Vault 51 Talk On Five Albums Influencing Their Craft As Musicians and on Debut EP ‘Kid’

When it comes to albums you grew up as a teenager, the music you stumble upon paves way for how you develop as an individual and the artists/bands you tend to dig along the way. This is no different when it comes to the discovery of new music. With up-and-comer bands creating their own sound, this is where Atlanta rock outfit Vault 51 step in, having a sharp and heavy sound similar to bands like The Red Jumpsuit Apparatus and Underoath.

Coming across as titans in their genre of music already, they show a passion and drive to create art they’re proud enough to call it theirs. With the recent release of their debut EP Kid last Friday, the band were kind enough to share the albums that had a huge impact on the sound influence of the release and the ones that became the staple in their development as creative musicians – from their songwriting to their musicianship.


“My first ever show was the 2006 Taste of Chaos tour, where I first discovered the band Thrice. They were currently touring on their album, Vheissu. Something about their performance that day pulled me in and I was hooked. Ever since then, I listen back to that album all the time, as it is essentially what got me interested in performing music to begin with. I feel like some of everything I write draws a little bit of inspiration from that album. Listening back on those songs now reminds me of a ton of my favourite memories of growing up. I listen to it when writing sometimes to help clear my head.” – Landon Jones (Vocals)

AFISing The Sorrow 

AFI’s Sing the Sorrow was a huge influence on me growing up. I listened to it through the best of times, and the worst. From elementary all the way through high school and beyond. The songs are absolutely timeless. The sheer challenge it must’ve been to create something so game changing was completely inspiring to me during the creation of the record. There were a lot of things that the band and Jerry Finn (AFI’s main producer at the time) did to create a temper, or a mood that made me strive to try and replicate that feeling for myself and hopefully other listeners out there.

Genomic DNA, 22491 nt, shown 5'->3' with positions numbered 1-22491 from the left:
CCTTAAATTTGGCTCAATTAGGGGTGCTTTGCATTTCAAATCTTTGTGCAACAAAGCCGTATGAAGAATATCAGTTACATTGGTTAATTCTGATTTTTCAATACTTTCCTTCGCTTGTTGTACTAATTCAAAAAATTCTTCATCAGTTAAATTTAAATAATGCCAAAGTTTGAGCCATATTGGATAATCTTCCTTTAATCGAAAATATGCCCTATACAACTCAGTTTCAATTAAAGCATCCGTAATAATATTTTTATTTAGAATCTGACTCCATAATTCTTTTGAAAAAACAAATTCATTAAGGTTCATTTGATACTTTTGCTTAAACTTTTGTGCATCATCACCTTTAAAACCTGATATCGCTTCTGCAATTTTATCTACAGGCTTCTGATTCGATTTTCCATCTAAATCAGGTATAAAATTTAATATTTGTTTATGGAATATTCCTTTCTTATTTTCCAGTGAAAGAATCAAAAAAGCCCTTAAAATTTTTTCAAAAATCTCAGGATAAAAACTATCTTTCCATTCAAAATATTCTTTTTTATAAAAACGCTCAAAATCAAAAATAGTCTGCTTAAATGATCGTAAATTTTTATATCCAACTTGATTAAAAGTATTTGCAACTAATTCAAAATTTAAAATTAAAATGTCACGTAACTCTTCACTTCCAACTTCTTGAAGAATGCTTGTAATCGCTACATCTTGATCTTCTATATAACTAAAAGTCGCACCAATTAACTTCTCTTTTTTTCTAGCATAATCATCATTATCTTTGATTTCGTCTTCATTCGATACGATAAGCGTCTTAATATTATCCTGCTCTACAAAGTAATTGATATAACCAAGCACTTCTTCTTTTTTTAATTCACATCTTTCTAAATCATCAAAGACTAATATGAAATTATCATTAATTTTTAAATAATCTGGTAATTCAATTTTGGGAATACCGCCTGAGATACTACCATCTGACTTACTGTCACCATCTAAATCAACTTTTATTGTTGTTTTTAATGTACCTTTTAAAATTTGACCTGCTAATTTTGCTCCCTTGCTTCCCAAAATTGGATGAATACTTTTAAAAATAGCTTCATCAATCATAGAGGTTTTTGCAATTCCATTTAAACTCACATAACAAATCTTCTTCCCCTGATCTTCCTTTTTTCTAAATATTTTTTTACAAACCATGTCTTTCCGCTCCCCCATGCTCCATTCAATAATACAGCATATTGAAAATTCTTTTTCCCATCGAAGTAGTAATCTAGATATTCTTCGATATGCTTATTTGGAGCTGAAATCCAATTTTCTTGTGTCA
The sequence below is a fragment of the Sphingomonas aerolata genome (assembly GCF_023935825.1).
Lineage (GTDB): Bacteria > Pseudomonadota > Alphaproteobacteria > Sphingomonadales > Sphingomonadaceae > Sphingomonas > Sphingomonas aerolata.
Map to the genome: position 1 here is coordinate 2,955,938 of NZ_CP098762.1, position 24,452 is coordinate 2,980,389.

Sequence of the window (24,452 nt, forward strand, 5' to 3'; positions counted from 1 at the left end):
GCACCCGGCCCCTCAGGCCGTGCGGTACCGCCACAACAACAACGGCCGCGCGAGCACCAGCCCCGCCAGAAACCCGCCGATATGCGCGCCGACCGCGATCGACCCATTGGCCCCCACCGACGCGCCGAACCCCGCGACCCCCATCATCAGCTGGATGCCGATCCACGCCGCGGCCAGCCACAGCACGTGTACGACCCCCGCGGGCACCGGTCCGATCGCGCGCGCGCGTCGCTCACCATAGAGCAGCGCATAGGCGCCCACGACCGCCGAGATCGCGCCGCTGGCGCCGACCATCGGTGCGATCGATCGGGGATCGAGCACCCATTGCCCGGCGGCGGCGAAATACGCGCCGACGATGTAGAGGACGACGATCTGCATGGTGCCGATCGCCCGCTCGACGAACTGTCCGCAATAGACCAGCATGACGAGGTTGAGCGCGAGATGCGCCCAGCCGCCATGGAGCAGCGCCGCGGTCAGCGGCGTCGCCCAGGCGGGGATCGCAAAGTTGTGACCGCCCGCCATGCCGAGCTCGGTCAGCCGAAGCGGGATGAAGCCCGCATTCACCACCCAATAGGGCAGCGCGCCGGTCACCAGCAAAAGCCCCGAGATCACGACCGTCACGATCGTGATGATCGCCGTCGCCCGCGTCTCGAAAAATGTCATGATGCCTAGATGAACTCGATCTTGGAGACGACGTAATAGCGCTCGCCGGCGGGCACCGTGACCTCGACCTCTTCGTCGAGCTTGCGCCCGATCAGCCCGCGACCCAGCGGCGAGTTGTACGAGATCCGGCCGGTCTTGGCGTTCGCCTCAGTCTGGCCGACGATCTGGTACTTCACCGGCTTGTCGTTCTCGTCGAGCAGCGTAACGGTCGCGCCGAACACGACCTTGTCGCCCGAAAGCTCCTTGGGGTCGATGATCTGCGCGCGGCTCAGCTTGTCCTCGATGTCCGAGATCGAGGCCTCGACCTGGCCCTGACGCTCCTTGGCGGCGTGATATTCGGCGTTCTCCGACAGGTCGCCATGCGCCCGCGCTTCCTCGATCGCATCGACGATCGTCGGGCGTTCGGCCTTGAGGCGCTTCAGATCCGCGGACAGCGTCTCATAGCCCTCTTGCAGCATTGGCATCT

One main goal for me as a writer and an artist is to try and create that song or that safe headspace that AFI did for me growing up.” 

Another album that influenced me:

Story of The YearPage Avenue 

Story of the Year’s Page Avenue –  this record was a vital part of writing for me. It was another record that I listened to as a kid. So naturally, it took me back to that place. It was an album packed full of songs that made me want to get up and go skate with my friends every day, or create something I thought was cool (even if it wasn’t). Haha, I think there was just something about the attitude/sound of the drums on that record that really did something for me and made me interested in playing… and being over critical in the mixing process of our own record! Haha.” – Joshua Landry (Drummer)

DeftonesKoi No Yokan

“The album that influenced me the most when writing for our EP is Koi No Yokan by Deftones. When making the record, I wanted dynamics between each song. I remember hearing Koi for the first time and as soon as the first song kicked, I immediately felt like I was thrown into a rollercoaster of a record. Just the sheer distortion and tonality of the instrumental just made me want to replicate that same ambient yet driving force that is Koi. They are a band that always strives to do something different, and I believe what music needs right now is diversity. Definitely in my top three albums of all time.” – Alex Garmon (Bass)

Born of OsirisThe Discovery

“This is a record that, as a guitar player, really made me focus on the skills that I was lacking in at the time. Every song is tight, but fluid and melodic at the same time. It forced me to focus on playing with precision when necessary while letting sections of songs I was working on at the time “breathe.”

The Discovery also made me rethink the actual guitar tones I was using, and how/when to use them and apply them to the music Vault 51 was/is creating. While the tones on the record aren’t what I would call fantastic, they opened a door for me to explore other options in the amp world. – Patrick Snyder (Guitar)

Be sure to check out Vault 51’s new debut EP Kid out now. It can be streamed via Spotify: 

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